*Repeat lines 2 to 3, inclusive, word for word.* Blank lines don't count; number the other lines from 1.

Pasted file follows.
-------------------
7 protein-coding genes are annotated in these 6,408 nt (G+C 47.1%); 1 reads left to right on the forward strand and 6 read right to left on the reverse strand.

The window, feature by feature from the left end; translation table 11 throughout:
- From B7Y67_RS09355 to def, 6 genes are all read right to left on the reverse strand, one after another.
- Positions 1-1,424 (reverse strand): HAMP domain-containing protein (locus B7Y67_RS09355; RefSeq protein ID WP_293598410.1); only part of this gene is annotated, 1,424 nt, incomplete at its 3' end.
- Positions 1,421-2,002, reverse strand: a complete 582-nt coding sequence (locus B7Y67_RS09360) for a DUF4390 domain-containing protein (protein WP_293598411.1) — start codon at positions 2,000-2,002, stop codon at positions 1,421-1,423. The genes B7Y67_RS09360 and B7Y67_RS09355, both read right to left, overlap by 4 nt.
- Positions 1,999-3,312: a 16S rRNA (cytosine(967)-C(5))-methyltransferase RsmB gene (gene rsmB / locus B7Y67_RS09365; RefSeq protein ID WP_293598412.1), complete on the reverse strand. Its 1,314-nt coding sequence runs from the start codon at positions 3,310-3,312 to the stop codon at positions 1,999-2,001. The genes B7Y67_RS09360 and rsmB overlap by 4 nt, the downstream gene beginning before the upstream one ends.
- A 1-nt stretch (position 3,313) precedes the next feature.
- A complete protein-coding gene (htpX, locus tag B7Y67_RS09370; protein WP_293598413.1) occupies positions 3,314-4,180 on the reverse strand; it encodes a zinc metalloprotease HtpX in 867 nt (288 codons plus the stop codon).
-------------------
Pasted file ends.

The window, feature by feature from the left end; translation table 11 throughout:
- From B7Y67_RS09355 to def, 6 genes are all read right to left on the reverse strand, one after another.